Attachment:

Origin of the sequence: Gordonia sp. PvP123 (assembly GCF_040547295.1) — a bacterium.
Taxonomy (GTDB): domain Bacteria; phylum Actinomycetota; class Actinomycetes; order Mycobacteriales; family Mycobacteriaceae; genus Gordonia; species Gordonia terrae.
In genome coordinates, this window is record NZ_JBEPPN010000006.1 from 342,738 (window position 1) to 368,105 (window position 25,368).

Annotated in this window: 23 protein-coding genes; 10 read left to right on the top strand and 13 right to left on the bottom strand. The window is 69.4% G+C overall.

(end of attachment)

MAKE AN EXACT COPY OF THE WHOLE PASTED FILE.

Origin of the sequence: Gordonia sp. PvP123 (assembly GCF_040547295.1) — a bacterium.
Taxonomy (GTDB): domain Bacteria; phylum Actinomycetota; class Actinomycetes; order Mycobacteriales; family Mycobacteriaceae; genus Gordonia; species Gordonia terrae.
In genome coordinates, this window is record NZ_JBEPPN010000006.1 from 342,738 (window position 1) to 368,105 (window position 25,368).

Annotated in this window: 23 protein-coding genes; 10 read left to right on the top strand and 13 right to left on the bottom strand. The window is 69.4% G+C overall.